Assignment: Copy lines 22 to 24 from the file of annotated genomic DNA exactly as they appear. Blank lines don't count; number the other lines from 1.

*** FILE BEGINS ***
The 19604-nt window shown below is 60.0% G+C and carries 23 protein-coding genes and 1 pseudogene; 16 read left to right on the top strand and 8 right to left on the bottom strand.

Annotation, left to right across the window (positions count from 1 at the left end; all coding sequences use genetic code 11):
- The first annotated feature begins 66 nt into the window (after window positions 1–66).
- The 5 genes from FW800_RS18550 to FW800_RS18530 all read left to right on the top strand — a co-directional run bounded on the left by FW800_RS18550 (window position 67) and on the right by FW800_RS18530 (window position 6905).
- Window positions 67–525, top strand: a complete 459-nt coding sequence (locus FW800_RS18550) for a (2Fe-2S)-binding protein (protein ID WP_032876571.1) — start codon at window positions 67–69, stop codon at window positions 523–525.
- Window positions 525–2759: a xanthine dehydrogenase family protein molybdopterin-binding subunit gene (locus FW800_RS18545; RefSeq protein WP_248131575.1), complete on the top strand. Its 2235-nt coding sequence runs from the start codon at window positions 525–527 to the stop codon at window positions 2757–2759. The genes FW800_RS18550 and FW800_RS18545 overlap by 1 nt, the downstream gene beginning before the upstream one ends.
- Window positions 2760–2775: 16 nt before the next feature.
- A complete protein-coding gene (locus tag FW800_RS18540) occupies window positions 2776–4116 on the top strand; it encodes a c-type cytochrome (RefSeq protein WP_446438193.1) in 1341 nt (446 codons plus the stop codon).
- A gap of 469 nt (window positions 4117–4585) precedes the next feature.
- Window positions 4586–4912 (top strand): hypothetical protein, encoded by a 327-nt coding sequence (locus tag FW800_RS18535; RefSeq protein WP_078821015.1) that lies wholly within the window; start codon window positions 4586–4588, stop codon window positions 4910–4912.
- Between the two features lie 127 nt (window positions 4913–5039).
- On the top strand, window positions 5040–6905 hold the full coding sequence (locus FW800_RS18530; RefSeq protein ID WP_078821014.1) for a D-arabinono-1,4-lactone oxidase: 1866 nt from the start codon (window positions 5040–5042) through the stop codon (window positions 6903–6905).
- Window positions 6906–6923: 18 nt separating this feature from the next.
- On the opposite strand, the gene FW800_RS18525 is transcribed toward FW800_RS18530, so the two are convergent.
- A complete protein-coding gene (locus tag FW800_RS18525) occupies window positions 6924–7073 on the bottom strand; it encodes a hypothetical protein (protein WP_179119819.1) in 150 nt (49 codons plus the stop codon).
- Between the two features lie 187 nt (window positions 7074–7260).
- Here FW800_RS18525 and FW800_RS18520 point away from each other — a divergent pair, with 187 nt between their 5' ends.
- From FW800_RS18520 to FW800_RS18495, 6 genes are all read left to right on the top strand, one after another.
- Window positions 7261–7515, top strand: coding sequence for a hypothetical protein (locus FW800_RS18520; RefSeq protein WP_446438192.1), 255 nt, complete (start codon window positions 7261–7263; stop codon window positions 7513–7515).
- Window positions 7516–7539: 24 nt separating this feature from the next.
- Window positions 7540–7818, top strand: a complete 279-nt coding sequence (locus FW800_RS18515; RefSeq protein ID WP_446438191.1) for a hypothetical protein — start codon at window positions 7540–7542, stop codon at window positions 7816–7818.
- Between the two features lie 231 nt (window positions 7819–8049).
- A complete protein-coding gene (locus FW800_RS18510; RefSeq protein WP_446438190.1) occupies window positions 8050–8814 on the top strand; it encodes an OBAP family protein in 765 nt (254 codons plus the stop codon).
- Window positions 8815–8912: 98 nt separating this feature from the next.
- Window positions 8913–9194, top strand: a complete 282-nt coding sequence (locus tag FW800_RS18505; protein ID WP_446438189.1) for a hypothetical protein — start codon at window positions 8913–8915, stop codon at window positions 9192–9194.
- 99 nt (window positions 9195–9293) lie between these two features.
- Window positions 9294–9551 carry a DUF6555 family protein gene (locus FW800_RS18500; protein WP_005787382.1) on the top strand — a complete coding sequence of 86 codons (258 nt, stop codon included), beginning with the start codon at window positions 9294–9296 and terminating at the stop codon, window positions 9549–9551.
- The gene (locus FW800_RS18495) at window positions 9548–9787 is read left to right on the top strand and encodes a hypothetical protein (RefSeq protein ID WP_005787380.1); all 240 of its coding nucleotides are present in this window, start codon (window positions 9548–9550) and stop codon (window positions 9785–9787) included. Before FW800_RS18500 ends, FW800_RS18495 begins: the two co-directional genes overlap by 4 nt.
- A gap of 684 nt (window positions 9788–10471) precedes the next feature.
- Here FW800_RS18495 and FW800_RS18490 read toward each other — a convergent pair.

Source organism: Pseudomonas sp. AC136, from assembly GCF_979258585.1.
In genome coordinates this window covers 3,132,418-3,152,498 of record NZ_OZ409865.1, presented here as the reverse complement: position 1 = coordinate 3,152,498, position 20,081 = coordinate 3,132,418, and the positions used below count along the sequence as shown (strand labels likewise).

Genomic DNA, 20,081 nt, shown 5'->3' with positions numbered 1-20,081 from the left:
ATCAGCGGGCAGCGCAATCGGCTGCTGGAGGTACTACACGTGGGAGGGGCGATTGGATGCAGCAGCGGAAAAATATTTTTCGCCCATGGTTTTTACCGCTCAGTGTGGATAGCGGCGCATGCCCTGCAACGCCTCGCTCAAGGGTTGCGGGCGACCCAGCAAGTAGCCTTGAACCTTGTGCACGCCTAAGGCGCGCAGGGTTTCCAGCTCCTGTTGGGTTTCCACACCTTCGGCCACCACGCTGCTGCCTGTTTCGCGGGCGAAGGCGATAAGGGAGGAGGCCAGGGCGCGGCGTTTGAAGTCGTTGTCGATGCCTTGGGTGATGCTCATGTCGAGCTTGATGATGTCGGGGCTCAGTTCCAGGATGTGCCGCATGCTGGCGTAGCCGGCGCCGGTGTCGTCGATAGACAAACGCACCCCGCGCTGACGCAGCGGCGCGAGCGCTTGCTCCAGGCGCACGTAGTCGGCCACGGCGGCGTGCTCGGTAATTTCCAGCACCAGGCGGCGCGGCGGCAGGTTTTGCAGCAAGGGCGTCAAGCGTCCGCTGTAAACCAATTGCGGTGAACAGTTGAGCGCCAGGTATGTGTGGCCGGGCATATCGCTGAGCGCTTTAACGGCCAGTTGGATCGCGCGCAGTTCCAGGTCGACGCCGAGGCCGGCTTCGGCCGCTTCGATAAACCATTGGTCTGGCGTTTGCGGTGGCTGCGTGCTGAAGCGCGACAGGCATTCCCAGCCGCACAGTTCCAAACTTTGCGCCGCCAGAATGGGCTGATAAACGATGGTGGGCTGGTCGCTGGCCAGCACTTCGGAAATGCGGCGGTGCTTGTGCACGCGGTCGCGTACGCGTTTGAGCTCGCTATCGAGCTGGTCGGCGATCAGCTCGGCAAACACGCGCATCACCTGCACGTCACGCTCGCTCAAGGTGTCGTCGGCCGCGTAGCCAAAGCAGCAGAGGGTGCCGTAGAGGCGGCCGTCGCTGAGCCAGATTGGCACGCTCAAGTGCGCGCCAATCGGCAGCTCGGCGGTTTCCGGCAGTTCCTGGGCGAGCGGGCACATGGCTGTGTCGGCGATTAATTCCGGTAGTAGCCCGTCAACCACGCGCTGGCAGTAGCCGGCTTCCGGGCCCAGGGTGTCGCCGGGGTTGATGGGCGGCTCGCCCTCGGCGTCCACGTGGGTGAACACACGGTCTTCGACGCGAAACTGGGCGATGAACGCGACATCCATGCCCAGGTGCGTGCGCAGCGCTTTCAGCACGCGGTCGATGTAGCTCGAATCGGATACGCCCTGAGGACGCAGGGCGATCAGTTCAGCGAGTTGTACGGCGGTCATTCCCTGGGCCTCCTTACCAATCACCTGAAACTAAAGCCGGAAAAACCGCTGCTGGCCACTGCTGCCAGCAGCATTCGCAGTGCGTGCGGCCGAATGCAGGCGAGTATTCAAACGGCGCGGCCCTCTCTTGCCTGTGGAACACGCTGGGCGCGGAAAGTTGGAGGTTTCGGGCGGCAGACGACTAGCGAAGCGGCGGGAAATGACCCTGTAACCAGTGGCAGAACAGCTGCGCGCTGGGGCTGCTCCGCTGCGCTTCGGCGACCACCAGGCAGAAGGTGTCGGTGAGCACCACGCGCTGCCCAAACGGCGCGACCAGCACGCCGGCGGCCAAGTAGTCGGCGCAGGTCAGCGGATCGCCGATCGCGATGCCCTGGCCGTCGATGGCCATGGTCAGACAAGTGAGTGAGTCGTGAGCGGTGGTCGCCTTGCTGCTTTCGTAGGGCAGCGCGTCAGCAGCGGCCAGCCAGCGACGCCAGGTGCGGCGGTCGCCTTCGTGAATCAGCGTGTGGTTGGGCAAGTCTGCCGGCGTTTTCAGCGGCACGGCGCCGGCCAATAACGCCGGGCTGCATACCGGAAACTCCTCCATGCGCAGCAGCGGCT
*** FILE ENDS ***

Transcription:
- Between the two features lie 231 nt (window positions 7819–8049).
- A complete protein-coding gene (locus FW800_RS18510; RefSeq protein WP_446438190.1) occupies window positions 8050–8814 on the top strand; it encodes an OBAP family protein in 765 nt (254 codons plus the stop codon).
- Window positions 8815–8912: 98 nt separating this feature from the next.